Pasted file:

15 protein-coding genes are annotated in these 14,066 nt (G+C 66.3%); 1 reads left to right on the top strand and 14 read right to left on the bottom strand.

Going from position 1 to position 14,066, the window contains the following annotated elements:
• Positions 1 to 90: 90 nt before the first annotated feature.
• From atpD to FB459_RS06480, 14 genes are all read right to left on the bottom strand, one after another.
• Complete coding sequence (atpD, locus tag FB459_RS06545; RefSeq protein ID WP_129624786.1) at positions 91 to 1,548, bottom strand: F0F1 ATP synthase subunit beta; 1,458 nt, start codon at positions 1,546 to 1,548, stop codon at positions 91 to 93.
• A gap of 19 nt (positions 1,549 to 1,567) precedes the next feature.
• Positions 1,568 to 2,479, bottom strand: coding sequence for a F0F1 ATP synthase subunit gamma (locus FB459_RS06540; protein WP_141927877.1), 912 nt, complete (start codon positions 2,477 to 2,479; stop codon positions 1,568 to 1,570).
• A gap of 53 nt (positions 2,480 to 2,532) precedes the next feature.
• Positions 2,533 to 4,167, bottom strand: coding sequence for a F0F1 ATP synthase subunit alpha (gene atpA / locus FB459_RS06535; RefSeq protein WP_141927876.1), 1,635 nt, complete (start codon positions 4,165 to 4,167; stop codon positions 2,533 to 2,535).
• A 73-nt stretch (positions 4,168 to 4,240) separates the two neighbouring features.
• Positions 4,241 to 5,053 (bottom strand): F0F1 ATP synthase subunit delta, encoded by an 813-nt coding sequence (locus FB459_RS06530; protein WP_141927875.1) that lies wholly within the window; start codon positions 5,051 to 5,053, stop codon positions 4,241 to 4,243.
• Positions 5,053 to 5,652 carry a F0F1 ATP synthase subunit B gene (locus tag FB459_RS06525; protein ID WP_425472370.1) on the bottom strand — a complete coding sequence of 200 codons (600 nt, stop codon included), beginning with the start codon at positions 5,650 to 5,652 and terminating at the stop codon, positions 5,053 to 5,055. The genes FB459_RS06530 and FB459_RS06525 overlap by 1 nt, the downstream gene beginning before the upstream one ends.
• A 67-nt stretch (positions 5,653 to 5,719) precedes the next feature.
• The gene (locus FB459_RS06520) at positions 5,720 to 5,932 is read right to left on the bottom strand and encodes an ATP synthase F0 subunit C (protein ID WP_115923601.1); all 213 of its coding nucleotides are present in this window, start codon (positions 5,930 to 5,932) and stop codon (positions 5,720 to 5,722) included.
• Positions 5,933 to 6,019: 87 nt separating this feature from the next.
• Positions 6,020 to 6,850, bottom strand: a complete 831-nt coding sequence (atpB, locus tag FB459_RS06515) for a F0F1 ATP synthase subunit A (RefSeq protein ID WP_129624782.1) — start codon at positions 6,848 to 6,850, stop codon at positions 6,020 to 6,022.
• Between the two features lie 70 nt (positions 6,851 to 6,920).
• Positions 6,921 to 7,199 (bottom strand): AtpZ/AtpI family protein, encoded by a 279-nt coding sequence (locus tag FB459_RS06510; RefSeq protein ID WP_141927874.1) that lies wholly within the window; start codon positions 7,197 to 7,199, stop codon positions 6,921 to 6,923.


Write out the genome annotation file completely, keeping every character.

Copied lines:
15 protein-coding genes are annotated in these 14,066 nt (G+C 66.3%); 1 reads left to right on the top strand and 14 read right to left on the bottom strand.

Going from position 1 to position 14,066, the window contains the following annotated elements:
• Positions 1 to 90: 90 nt before the first annotated feature.
• From atpD to FB459_RS06480, 14 genes are all read right to left on the bottom strand, one after another.
• Complete coding sequence (atpD, locus tag FB459_RS06545; RefSeq protein ID WP_129624786.1) at positions 91 to 1,548, bottom strand: F0F1 ATP synthase subunit beta; 1,458 nt, start codon at positions 1,546 to 1,548, stop codon at positions 91 to 93.
• A gap of 19 nt (positions 1,549 to 1,567) precedes the next feature.
• Positions 1,568 to 2,479, bottom strand: coding sequence for a F0F1 ATP synthase subunit gamma (locus FB459_RS06540; protein WP_141927877.1), 912 nt, complete (start codon positions 2,477 to 2,479; stop codon positions 1,568 to 1,570).
• A gap of 53 nt (positions 2,480 to 2,532) precedes the next feature.
• Positions 2,533 to 4,167, bottom strand: coding sequence for a F0F1 ATP synthase subunit alpha (gene atpA / locus FB459_RS06535; RefSeq protein WP_141927876.1), 1,635 nt, complete (start codon positions 4,165 to 4,167; stop codon positions 2,533 to 2,535).
• A 73-nt stretch (positions 4,168 to 4,240) separates the two neighbouring features.
• Positions 4,241 to 5,053 (bottom strand): F0F1 ATP synthase subunit delta, encoded by an 813-nt coding sequence (locus FB459_RS06530; protein WP_141927875.1) that lies wholly within the window; start codon positions 5,051 to 5,053, stop codon positions 4,241 to 4,243.
• Positions 5,053 to 5,652 carry a F0F1 ATP synthase subunit B gene (locus tag FB459_RS06525; protein ID WP_425472370.1) on the bottom strand — a complete coding sequence of 200 codons (600 nt, stop codon included), beginning with the start codon at positions 5,650 to 5,652 and terminating at the stop codon, positions 5,053 to 5,055. The genes FB459_RS06530 and FB459_RS06525 overlap by 1 nt, the downstream gene beginning before the upstream one ends.
• A 67-nt stretch (positions 5,653 to 5,719) precedes the next feature.
• The gene (locus FB459_RS06520) at positions 5,720 to 5,932 is read right to left on the bottom strand and encodes an ATP synthase F0 subunit C (protein ID WP_115923601.1); all 213 of its coding nucleotides are present in this window, start codon (positions 5,930 to 5,932) and stop codon (positions 5,720 to 5,722) included.
• Positions 5,933 to 6,019: 87 nt separating this feature from the next.
• Positions 6,020 to 6,850, bottom strand: a complete 831-nt coding sequence (atpB, locus tag FB459_RS06515) for a F0F1 ATP synthase subunit A (RefSeq protein ID WP_129624782.1) — start codon at positions 6,848 to 6,850, stop codon at positions 6,020 to 6,022.
• Between the two features lie 70 nt (positions 6,851 to 6,920).
• Positions 6,921 to 7,199 (bottom strand): AtpZ/AtpI family protein, encoded by a 279-nt coding sequence (locus tag FB459_RS06510; RefSeq protein ID WP_141927874.1) that lies wholly within the window; start codon positions 7,197 to 7,199, stop codon positions 6,921 to 6,923.